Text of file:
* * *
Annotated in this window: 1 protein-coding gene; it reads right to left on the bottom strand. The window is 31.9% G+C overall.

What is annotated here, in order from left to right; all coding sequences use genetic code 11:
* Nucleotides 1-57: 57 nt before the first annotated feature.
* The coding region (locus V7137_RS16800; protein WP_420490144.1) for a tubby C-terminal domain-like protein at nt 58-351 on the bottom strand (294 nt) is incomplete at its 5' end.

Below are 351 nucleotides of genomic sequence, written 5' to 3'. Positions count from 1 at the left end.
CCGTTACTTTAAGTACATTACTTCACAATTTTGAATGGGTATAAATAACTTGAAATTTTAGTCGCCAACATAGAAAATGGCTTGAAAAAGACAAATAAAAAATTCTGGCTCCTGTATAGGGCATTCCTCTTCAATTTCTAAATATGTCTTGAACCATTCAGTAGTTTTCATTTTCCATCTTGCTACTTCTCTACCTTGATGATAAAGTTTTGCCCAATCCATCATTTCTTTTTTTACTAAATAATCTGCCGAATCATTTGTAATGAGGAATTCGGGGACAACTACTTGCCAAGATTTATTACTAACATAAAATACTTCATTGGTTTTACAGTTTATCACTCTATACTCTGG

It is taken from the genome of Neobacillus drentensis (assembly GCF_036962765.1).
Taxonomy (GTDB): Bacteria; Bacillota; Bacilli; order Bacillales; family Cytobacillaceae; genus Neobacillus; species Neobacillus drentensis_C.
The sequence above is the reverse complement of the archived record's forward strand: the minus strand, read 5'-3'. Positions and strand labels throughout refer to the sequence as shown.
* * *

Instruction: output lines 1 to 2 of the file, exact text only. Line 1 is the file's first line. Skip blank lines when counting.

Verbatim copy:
Annotated in this window: 1 protein-coding gene; it reads right to left on the bottom strand. The window is 31.9% G+C overall.

What is annotated here, in order from left to right; all coding sequences use genetic code 11: